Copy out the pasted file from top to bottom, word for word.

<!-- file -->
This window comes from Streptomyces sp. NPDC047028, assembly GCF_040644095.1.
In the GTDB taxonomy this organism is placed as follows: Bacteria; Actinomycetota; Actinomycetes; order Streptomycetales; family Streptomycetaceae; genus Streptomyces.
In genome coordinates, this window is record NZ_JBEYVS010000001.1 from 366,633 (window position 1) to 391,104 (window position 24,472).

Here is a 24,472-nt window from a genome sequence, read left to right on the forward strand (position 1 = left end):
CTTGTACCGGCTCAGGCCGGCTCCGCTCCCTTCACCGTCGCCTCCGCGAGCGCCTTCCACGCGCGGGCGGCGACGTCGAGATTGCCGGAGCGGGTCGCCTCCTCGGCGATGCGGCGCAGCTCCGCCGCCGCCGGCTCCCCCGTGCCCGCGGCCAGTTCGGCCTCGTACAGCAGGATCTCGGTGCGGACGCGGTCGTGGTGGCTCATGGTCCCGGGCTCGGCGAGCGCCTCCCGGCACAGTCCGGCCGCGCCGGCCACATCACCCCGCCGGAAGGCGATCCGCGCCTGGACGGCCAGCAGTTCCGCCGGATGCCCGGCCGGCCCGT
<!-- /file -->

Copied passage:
This window comes from Streptomyces sp. NPDC047028, assembly GCF_040644095.1.
In the GTDB taxonomy this organism is placed as follows: Bacteria; Actinomycetota; Actinomycetes; order Streptomycetales; family Streptomycetaceae; genus Streptomyces.
In genome coordinates, this window is record NZ_JBEYVS010000001.1 from 366,633 (window position 1) to 391,104 (window position 24,472).

Here is a 24,472-nt window from a genome sequence, read left to right on the forward strand (position 1 = left end):
CTTGTACCGGCTCAGGCCGGCTCCGCTCCCTTCACCGTCGCCTCCGCGAGCGCCTTCCACGCGCGGGCGGCGACGTCGAGATTGCCGGAGCGGGTCGCCTCCTCGGCGATGCGGCGCAGCTCCGCCGCCGCCGGCTCCCCCGTGCCCGCGGCCAGTTCGGCCTCGTACAGCAGGATCTCGGTGCGGACGCGGTCGTGGTGGCTCATGGTCCCGGGCTCGGCGAGCGCCTCCCGGCACAGTCCGGCCGCGCCGGCCACATCACCCCGCCGGAAGGCGATCCGCGCCTGGACGGCCAGCAGTTCCGCCGGATGCCCGGCCGGCCCGT